Banking sector takes a knock

Picture: Thinkstock

Picture: Thinkstock

In a reversal of fortunes, last week saw a resource-dominated blue-chip gainers list, while the banking sector formed the majority on the blue-chip decliners list (after outperforming the previous week).

Locally listed mining stocks, despite facing continually depressed commodity prices, have started to rebound following renewed weakness in the rand, which moved back towards its worst level of the year (11.39).

While most of the rand’s depreciation against the dollar can be attributed to the greenback’s inherent strength (as current US stimulus measures came to an end), a credit ratings downgrade by the Moody’s Rating Agency provided an inherently domestic catalyst to compound local currency weakness.

Banking counters have reacted poorly to the news, but in truth last week’s share price losses within the sector were marginal in contrast with the previous week’s gains and perhaps can be attributed to short-term profit-taking following the bullish run.

Top decliners:

MTN Group

Standard Bank

Barclays Africa

Imperial Holdings



Top gainers

AngloGold Ashanti

Anglo American Platinum

Tiger Brands

Reinet Investments

Impala Platinum


AngloGold Ashanti

Its rebound last week follows strong quarterly results (on a relative basis) reported. Headline earnings for the company returned to a profit of 11c per share in the quarter ending September 2014, from a loss of 22c per share in the June 2014 quarter and 5c (loss) per share in the September 2013 quarter. All-in sustaining costs improved by 19% (y/y) while production gained 8% over the period. Market participants would take note of the marginal improvement on the company’s net debt to adjusted earnings before interest, taxes, depreciation and amortisation in September 2014 at 1.64 from 2.02 times in September 2013.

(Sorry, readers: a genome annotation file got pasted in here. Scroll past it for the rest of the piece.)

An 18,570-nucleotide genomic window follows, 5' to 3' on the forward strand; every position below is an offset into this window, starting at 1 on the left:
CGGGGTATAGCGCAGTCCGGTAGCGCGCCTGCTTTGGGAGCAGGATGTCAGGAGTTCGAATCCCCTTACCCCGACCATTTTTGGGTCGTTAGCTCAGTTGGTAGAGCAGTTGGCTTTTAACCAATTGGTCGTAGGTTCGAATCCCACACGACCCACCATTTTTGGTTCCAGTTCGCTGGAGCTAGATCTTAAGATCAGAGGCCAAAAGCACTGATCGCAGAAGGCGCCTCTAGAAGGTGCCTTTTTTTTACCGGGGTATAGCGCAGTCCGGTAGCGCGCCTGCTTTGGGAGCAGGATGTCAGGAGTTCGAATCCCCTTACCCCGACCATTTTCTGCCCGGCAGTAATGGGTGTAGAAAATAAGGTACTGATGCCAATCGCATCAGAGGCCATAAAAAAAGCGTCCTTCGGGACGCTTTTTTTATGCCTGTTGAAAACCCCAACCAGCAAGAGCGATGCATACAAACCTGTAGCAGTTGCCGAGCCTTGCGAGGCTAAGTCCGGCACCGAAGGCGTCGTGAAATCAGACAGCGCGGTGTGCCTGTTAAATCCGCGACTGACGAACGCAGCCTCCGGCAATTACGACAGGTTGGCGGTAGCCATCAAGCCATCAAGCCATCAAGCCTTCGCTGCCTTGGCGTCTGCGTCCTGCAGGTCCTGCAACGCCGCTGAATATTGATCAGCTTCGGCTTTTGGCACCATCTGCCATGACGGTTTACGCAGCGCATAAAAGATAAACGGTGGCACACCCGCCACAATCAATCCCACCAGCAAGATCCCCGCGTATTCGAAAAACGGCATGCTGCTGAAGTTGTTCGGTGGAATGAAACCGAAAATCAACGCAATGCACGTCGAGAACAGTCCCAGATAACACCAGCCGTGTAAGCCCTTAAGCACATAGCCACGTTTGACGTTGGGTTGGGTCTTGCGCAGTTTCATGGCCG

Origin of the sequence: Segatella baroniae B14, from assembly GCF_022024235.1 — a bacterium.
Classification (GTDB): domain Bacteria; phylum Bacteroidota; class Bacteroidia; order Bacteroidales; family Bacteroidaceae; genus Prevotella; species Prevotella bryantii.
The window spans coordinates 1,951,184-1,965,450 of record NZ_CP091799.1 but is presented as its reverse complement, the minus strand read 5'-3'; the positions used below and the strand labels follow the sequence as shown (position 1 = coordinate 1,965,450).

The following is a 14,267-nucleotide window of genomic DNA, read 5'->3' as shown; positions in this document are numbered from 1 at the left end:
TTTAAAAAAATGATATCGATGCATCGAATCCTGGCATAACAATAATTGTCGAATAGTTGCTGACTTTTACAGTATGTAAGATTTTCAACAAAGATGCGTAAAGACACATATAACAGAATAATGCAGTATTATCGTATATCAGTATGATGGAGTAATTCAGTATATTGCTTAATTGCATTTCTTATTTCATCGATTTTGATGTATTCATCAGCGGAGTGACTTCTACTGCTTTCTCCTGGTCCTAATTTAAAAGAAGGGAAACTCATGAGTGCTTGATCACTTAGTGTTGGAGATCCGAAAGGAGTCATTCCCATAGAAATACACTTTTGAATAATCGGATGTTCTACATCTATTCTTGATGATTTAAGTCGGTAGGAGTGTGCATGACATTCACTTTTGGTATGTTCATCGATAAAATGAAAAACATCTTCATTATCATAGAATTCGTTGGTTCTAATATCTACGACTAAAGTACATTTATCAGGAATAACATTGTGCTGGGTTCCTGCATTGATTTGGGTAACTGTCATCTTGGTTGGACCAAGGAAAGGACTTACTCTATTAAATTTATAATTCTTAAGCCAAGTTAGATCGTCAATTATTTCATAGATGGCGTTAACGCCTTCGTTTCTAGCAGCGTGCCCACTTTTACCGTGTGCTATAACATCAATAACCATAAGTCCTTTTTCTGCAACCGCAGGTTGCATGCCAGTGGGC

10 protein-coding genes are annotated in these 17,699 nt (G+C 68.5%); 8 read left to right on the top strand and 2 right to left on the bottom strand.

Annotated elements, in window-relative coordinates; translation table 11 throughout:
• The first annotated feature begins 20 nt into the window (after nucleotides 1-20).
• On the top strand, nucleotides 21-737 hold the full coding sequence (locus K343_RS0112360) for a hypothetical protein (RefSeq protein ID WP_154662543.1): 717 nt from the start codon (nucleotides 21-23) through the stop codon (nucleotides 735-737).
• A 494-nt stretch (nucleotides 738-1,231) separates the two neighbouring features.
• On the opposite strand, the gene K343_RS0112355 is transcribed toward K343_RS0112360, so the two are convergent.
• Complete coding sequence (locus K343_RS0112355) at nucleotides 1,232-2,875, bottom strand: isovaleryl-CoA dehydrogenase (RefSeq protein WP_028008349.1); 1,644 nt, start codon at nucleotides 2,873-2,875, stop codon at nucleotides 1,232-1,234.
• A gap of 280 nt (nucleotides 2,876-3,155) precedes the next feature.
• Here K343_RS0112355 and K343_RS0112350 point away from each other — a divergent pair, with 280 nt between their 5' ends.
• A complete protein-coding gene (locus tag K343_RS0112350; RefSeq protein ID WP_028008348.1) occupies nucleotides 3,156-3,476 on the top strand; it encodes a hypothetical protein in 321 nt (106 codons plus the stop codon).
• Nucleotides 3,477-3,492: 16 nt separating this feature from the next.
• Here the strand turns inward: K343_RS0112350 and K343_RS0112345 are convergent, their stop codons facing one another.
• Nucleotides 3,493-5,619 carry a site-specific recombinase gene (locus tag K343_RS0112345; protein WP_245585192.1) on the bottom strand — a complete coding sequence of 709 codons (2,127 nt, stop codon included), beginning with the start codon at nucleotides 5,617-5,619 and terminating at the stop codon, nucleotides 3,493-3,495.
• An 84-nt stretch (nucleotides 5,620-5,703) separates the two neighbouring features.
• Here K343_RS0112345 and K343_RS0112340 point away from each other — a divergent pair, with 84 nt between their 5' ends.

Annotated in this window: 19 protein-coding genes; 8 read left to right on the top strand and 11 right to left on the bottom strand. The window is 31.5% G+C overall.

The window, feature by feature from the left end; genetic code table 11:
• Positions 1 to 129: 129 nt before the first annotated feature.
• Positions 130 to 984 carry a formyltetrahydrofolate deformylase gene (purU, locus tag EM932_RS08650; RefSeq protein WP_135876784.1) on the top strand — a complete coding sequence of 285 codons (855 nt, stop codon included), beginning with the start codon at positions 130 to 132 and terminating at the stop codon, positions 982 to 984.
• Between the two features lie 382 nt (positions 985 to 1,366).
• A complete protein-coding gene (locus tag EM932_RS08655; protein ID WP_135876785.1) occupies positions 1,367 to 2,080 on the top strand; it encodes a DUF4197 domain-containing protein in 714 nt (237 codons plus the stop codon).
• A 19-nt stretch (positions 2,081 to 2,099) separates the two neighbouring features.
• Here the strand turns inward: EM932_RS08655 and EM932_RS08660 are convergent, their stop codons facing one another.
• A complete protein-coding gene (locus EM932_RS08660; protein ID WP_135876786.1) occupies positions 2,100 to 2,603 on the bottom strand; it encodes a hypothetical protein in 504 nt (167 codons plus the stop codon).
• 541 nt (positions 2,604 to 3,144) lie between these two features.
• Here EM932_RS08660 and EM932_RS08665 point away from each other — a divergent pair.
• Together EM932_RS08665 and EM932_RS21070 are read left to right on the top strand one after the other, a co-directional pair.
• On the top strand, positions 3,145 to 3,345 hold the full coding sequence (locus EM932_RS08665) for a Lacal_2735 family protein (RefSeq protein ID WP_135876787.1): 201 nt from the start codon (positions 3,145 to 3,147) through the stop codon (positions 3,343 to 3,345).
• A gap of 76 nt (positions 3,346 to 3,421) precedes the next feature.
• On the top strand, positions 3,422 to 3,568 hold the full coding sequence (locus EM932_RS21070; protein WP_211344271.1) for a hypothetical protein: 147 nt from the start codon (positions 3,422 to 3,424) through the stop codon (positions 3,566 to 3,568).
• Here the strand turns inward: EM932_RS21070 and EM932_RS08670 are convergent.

The high levels of debt within the company have been of concern to investors and news that AngloGold Ashanti would be looking to its sale and/or partnership agreements to strengthen the company’s balance sheet rather than the previously proposed share dilution has appeased investor sentiment.


Found itself underperforming blue-chip counters last week. The decline on MTN has fallen sympathy to economic concerns in oil-rich Nigeria, as Africa’s largest economy battles a significantly weaker domestic currency (the naira) while the price of Brent crude continues to fall.

Nigeria accounts for around 50% of MTN’s earnings and investors are questioning the near-term expectation for growth and profitability from operations within the region over the near term.

This week will see domestic economic catalysts in the form of manufacturing production and sales data on Tuesday, retail trade sales on Wednesday and mining production and sales data scheduled for Thursday. Internationally, all eyes will be on the preliminary GDP data out of Europe on Friday, in particular the German print, which showed marginal economic contraction in the previous quarter.

Murison is a market analyst at IG. Follow him on Twitter @ShaunMurison_IG






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